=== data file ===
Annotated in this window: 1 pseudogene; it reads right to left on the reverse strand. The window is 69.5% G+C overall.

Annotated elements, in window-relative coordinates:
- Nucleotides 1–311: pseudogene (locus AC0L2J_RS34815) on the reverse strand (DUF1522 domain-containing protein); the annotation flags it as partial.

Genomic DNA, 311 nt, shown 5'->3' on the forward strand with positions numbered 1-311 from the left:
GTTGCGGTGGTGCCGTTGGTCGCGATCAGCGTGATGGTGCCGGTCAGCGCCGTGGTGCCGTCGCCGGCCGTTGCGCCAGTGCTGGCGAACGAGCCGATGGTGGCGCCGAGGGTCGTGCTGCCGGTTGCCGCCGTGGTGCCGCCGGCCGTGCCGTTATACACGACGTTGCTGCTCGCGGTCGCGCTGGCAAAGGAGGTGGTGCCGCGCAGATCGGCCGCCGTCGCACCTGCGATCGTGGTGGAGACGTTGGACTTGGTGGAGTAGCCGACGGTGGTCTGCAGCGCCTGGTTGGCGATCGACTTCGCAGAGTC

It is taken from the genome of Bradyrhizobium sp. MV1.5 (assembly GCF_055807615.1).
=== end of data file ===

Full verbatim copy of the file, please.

Annotated in this window: 1 pseudogene; it reads right to left on the reverse strand. The window is 69.5% G+C overall.

Annotated elements, in window-relative coordinates:
- Nucleotides 1–311: pseudogene (locus AC0L2J_RS34815) on the reverse strand (DUF1522 domain-containing protein); the annotation flags it as partial.

Genomic DNA, 311 nt, shown 5'->3' on the forward strand with positions numbered 1-311 from the left:
GTTGCGGTGGTGCCGTTGGTCGCGATCAGCGTGATGGTGCCGGTCAGCGCCGTGGTGCCGTCGCCGGCCGTTGCGCCAGTGCTGGCGAACGAGCCGATGGTGGCGCCGAGGGTCGTGCTGCCGGTTGCCGCCGTGGTGCCGCCGGCCGTGCCGTTATACACGACGTTGCTGCTCGCGGTCGCGCTGGCAAAGGAGGTGGTGCCGCGCAGATCGGCCGCCGTCGCACCTGCGATCGTGGTGGAGACGTTGGACTTGGTGGAGTAGCCGACGGTGGTCTGCAGCGCCTGGTTGGCGATCGACTTCGCAGAGTC

It is taken from the genome of Bradyrhizobium sp. MV1.5 (assembly GCF_055807615.1).